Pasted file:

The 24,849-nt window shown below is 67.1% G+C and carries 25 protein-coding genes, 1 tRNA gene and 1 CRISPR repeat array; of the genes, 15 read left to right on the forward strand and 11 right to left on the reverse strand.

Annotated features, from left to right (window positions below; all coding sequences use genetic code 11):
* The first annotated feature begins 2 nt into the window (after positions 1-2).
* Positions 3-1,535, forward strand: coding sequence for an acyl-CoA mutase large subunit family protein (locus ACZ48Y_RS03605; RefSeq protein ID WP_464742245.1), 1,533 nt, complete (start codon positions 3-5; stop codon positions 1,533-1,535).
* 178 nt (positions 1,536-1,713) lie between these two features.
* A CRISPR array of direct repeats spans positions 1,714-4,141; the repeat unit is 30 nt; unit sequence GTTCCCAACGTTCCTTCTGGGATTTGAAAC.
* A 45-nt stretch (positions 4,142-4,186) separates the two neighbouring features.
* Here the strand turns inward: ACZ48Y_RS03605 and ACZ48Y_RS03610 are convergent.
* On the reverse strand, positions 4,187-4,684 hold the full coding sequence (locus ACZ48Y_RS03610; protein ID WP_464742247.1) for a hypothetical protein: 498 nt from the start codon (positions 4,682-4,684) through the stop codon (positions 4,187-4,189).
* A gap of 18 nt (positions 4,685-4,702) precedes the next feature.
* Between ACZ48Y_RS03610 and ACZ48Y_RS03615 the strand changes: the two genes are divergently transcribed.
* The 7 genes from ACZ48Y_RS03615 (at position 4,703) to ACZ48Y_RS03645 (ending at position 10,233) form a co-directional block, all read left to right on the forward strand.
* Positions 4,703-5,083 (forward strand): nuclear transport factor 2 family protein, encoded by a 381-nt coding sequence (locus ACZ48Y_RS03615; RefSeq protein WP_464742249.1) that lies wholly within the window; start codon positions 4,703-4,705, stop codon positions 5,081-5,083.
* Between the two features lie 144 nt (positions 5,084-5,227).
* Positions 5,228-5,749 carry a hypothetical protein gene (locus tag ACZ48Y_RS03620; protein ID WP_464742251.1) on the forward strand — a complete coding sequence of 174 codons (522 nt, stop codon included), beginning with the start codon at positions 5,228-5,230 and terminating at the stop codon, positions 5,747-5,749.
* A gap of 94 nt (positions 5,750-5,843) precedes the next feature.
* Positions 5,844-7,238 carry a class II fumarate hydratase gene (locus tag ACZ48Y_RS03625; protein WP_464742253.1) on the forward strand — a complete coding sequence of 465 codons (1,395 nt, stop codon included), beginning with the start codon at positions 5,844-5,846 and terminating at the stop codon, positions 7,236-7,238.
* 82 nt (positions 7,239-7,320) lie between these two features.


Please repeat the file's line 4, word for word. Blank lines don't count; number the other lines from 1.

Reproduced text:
* Positions 3-1,535, forward strand: coding sequence for an acyl-CoA mutase large subunit family protein (locus ACZ48Y_RS03605; RefSeq protein ID WP_464742245.1), 1,533 nt, complete (start codon positions 3-5; stop codon positions 1,533-1,535).